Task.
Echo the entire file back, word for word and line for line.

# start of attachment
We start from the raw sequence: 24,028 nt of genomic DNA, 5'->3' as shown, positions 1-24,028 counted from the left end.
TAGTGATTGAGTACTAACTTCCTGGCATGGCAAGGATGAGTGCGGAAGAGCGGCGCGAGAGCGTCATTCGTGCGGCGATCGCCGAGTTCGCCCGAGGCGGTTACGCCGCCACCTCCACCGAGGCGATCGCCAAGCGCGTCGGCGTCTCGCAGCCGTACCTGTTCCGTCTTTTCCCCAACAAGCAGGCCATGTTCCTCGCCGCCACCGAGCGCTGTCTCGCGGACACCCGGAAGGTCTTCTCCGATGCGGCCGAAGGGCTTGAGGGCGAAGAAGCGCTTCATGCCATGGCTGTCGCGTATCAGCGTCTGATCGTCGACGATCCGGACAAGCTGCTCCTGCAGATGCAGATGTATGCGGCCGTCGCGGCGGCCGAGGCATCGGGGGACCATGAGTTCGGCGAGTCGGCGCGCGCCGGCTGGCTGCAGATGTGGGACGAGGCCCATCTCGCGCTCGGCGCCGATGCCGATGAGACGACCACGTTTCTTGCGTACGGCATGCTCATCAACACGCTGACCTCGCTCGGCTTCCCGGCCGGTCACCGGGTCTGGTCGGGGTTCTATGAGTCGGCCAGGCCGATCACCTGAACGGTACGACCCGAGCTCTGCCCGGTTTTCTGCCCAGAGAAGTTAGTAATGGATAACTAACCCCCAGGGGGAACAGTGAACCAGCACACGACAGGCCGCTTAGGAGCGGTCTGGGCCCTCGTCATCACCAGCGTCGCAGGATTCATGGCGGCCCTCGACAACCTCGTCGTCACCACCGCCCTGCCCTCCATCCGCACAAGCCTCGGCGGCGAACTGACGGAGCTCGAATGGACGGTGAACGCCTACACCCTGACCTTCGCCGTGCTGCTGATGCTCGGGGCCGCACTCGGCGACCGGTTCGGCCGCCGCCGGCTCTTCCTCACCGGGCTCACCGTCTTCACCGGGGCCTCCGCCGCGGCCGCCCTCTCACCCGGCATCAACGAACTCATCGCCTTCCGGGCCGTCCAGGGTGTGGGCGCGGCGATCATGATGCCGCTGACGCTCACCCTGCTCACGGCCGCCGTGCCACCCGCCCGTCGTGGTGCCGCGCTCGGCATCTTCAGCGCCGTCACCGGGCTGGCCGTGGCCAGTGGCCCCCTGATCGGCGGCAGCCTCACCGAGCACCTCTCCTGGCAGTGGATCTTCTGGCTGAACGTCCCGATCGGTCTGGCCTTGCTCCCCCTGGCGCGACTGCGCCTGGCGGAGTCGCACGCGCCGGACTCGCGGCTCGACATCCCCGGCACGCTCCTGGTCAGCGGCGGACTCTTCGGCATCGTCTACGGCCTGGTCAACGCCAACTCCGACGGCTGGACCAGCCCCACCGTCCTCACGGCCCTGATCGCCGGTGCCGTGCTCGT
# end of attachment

We start from the raw sequence: 24,028 nt of genomic DNA, 5'->3' as shown, positions 1-24,028 counted from the left end.
TAGTGATTGAGTACTAACTTCCTGGCATGGCAAGGATGAGTGCGGAAGAGCGGCGCGAGAGCGTCATTCGTGCGGCGATCGCCGAGTTCGCCCGAGGCGGTTACGCCGCCACCTCCACCGAGGCGATCGCCAAGCGCGTCGGCGTCTCGCAGCCGTACCTGTTCCGTCTTTTCCCCAACAAGCAGGCCATGTTCCTCGCCGCCACCGAGCGCTGTCTCGCGGACACCCGGAAGGTCTTCTCCGATGCGGCCGAAGGGCTTGAGGGCGAAGAAGCGCTTCATGCCATGGCTGTCGCGTATCAGCGTCTGATCGTCGACGATCCGGACAAGCTGCTCCTGCAGATGCAGATGTATGCGGCCGTCGCGGCGGCCGAGGCATCGGGGGACCATGAGTTCGGCGAGTCGGCGCGCGCCGGCTGGCTGCAGATGTGGGACGAGGCCCATCTCGCGCTCGGCGCCGATGCCGATGAGACGACCACGTTTCTTGCGTACGGCATGCTCATCAACACGCTGACCTCGCTCGGCTTCCCGGCCGGTCACCGGGTCTGGTCGGGGTTCTATGAGTCGGCCAGGCCGATCACCTGAACGGTACGACCCGAGCTCTGCCCGGTTTTCTGCCCAGAGAAGTTAGTAATGGATAACTAACCCCCAGGGGGAACAGTGAACCAGCACACGACAGGCCGCTTAGGAGCGGTCTGGGCCCTCGTCATCACCAGCGTCGCAGGATTCATGGCGGCCCTCGACAACCTCGTCGTCACCACCGCCCTGCCCTCCATCCGCACAAGCCTCGGCGGCGAACTGACGGAGCTCGAATGGACGGTGAACGCCTACACCCTGACCTTCGCCGTGCTGCTGATGCTCGGGGCCGCACTCGGCGACCGGTTCGGCCGCCGCCGGCTCTTCCTCACCGGGCTCACCGTCTTCACCGGGGCCTCCGCCGCGGCCGCCCTCTCACCCGGCATCAACGAACTCATCGCCTTCCGGGCCGTCCAGGGTGTGGGCGCGGCGATCATGATGCCGCTGACGCTCACCCTGCTCACGGCCGCCGTGCCACCCGCCCGTCGTGGTGCCGCGCTCGGCATCTTCAGCGCCGTCACCGGGCTGGCCGTGGCCAGTGGCCCCCTGATCGGCGGCAGCCTCACCGAGCACCTCTCCTGGCAGTGGATCTTCTGGCTGAACGTCCCGATCGGTCTGGCCTTGCTCCCCCTGGCGCGACTGCGCCTGGCGGAGTCGCACGCGCCGGACTCGCGGCTCGACATCCCCGGCACGCTCCTGGTCAGCGGCGGACTCTTCGGCATCGTCTACGGCCTGGTCAACGCCAACTCCGACGGCTGGACCAGCCCCACCGTCCTCACGGCCCTGATCGCCGGTGCCGTGCTCGT